Syntax 101

So I wanted to pick up where I left off on the last post before Christmas, and talk about syntax and grammer a bit.

"Fa meshsak sosha o kulntht to tisiks afshra pefsi."
This pancake is going from zero to sixty within five seconds.
Or, more literally, This pancake is going from stop until sixty within five.

We're going to break this sentence down and figure out how you can construct grammer and syntax. Syntax could be defined simply as how words are ordered in a sentence. In English, we describe nouns with adjectives, or tell what the noun is, like so: "the bright room," "the room was bright," "the smooth, round ball," "the ball was smooth and round." In the case of "the room was bright," the room is the subject, was is the verb, and the brightness is the object. English is a SVO language, meaning that the ordering of the subject, verb and object are respectively, first, second, and third. In an SOV language, the sentence would be, "The room bright was." And its not hard to rearrange the syntax into all six possible combinations and see how the sentence changes. A fine article is here, by Rick Murneau, goes into many of the finer points here, and I highly recommend it.

This sentence is SVO, just like English. If it was SOV, it would be more like:
"Fa meshsak o kulntht to tisiks afshra pefsi sosha."
This pancake from zero to sixty within five seconds is going.

Also, this has a modifier-head format, where the modifiers come before what they are modifying, also, just like English. Lets change the SOV example into a head-modifer format:
"Meshsakfa kulntht to tisiks o pefsi afshra sosha."
Pancake(the) zero to sixty from five seconds within is going.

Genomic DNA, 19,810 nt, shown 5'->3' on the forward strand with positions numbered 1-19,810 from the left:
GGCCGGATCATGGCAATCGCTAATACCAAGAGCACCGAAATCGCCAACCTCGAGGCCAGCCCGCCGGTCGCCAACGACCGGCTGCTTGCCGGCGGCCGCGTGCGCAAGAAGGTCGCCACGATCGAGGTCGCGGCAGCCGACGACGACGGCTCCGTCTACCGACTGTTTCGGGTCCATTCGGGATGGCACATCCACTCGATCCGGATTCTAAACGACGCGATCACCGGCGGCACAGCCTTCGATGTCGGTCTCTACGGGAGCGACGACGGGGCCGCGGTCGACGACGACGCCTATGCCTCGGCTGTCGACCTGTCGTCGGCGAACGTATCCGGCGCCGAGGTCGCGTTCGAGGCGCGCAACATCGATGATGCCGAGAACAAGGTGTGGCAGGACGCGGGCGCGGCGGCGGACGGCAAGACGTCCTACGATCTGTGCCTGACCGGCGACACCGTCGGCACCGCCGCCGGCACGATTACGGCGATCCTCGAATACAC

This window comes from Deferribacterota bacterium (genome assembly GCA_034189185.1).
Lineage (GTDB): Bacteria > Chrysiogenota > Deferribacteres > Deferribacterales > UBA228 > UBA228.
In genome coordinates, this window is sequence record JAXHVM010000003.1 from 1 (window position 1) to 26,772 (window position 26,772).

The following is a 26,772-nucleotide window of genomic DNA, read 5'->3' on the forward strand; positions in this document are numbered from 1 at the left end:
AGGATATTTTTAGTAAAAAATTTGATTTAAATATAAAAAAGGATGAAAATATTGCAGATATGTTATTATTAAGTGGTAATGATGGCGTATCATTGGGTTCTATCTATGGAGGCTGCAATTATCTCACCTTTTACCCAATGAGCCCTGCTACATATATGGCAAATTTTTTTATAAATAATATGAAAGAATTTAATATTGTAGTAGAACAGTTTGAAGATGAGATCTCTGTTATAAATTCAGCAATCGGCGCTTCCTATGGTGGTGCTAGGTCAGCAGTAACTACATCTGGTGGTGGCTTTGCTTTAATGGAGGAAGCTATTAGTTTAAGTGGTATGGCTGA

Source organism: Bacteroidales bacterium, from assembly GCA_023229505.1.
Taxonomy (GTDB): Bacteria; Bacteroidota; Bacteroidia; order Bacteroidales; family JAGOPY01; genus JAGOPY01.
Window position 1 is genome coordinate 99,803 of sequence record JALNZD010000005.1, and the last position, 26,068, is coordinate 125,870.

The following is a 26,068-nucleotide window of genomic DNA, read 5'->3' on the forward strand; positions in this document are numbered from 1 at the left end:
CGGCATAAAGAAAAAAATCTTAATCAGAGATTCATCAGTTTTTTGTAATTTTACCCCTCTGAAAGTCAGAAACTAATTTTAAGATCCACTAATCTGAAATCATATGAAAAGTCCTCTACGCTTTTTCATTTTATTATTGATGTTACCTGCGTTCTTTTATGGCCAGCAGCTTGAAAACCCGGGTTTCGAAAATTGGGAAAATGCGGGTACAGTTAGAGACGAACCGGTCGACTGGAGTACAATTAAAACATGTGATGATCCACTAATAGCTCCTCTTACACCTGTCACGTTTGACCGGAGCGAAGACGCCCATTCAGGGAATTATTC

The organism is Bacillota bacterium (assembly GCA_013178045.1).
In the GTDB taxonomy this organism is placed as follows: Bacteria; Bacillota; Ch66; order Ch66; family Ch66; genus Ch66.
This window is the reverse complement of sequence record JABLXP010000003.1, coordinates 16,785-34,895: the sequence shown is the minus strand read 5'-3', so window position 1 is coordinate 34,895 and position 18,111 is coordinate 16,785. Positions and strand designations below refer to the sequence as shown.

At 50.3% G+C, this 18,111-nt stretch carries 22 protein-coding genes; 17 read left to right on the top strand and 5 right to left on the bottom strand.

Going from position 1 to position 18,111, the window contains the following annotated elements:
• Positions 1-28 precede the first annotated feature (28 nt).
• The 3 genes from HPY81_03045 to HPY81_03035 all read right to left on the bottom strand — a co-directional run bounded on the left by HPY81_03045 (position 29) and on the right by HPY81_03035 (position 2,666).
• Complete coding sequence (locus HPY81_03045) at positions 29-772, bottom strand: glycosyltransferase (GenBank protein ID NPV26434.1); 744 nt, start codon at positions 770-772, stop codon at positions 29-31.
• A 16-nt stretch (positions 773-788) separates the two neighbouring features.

Now, I don't know about you, but the "is going" part of that last sentence doesn't sound right to me. It sounds like it should say "will go," or "will be going." And here is another issue to think about: tenses and cases. Tenses and cases DROVE ME CRAZY the first 100 times I thought about them, but again, the solution was just to simplify. For this mock-up lang we are playing with, lets create three tenses and three cases: future tense, present tense, past tense, and the tense case (which we just divided into three tenses), the descriptive case (adjectives, adverbs, etc.) and the plural case. We'll show what case or tense a word by adding a vowel sound to the end of a word: future tense= e (ey), present tense=a(au), past tense=o, plural case=i(ee), descriptive case=u(oo). So if we wanted to change sosha from "is going" (present tense) to "will go" (future tense), it would become soshe. What if we pluralized it? Soshi: what would that mean? Goings-on? Walks? Journeys? You decide in the end; whatever makes the most sense for you, and fits into the pattern of your conlang best.

So, our sentence has changed quite a bit from the beginning of the post.
From: "Fa meshsak sosha o kulntht to tisiks afshra pefsi."
To: "Meshsakfa kulntht to tisiks o pefsi afshra soshe."

Take a moment and just play. Look at my previous post called "Phonotactics," create your own SIMPLE phonotactics system, and create a few words and a simple sentence. Then play with your syntax and grammer.

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